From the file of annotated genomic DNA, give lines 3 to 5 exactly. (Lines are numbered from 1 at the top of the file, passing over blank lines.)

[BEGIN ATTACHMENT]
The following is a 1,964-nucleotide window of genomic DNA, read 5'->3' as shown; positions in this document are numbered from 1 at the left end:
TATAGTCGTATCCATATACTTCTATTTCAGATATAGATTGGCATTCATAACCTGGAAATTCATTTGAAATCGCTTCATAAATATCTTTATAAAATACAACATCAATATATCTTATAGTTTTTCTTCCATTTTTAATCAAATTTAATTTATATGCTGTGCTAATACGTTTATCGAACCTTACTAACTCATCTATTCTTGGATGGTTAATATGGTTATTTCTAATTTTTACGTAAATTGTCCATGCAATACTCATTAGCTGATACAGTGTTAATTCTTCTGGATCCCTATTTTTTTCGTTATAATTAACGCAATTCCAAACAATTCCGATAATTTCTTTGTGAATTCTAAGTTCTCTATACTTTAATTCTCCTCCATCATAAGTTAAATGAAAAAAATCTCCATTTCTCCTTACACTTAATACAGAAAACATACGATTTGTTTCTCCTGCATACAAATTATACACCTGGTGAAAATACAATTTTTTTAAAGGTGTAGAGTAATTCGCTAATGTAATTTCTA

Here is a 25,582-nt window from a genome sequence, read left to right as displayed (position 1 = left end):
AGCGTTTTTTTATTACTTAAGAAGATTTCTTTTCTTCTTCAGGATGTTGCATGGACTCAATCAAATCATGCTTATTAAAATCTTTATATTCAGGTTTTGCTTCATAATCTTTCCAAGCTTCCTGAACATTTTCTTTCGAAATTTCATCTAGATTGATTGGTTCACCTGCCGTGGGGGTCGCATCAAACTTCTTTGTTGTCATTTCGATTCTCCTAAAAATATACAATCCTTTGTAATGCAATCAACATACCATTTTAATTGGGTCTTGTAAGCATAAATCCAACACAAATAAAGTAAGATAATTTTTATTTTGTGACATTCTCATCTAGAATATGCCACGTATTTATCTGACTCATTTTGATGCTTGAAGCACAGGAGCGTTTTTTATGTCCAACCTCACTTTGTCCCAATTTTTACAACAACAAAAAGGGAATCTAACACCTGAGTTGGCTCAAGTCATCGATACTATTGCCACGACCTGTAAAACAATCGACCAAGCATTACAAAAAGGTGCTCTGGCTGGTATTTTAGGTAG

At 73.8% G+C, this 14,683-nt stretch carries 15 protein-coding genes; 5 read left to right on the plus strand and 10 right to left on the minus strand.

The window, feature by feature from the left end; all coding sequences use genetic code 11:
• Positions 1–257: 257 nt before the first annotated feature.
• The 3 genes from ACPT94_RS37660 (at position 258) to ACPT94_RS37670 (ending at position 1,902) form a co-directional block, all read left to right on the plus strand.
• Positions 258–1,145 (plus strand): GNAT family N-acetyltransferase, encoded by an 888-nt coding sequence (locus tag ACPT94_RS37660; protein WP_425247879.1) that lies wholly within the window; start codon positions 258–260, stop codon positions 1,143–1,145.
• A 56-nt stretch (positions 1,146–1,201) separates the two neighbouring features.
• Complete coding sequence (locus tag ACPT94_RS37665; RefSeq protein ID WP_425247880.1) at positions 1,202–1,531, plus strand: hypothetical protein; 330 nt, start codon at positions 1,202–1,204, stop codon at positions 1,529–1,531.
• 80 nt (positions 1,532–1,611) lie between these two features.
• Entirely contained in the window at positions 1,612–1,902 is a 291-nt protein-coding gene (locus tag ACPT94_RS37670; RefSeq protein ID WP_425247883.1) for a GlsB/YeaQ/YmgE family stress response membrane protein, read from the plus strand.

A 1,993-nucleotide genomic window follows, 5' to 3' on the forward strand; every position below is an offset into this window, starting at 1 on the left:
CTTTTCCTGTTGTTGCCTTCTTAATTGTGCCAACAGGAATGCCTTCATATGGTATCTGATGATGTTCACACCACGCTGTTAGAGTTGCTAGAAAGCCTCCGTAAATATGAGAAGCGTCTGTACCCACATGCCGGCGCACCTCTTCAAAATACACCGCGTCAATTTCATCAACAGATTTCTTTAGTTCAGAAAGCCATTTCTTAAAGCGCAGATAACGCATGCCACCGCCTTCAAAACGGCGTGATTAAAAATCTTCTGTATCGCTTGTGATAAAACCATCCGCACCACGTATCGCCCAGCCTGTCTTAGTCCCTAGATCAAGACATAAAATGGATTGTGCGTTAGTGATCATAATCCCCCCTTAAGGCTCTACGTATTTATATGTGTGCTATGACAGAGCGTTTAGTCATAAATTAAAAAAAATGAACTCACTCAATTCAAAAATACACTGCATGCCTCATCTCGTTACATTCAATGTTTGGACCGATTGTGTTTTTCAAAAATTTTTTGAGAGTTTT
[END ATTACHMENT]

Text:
Here is a 25,582-nt window from a genome sequence, read left to right as displayed (position 1 = left end):
AGCGTTTTTTTATTACTTAAGAAGATTTCTTTTCTTCTTCAGGATGTTGCATGGACTCAATCAAATCATGCTTATTAAAATCTTTATATTCAGGTTTTGCTTCATAATCTTTCCAAGCTTCCTGAACATTTTCTTTCGAAATTTCATCTAGATTGATTGGTTCACCTGCCGTGGGGGTCGCATCAAACTTCTTTGTTGTCATTTCGATTCTCCTAAAAATATACAATCCTTTGTAATGCAATCAACATACCATTTTAATTGGGTCTTGTAAGCATAAATCCAACACAAATAAAGTAAGATAATTTTTATTTTGTGACATTCTCATCTAGAATATGCCACGTATTTATCTGACTCATTTTGATGCTTGAAGCACAGGAGCGTTTTTTATGTCCAACCTCACTTTGTCCCAATTTTTACAACAACAAAAAGGGAATCTAACACCTGAGTTGGCTCAAGTCATCGATACTATTGCCACGACCTGTAAAACAATCGACCAAGCATTACAAAAAGGTGCTCTGGCTGGTATTTTAGGTAG

At 73.8% G+C, this 14,683-nt stretch carries 15 protein-coding genes; 5 read left to right on the plus strand and 10 right to left on the minus strand.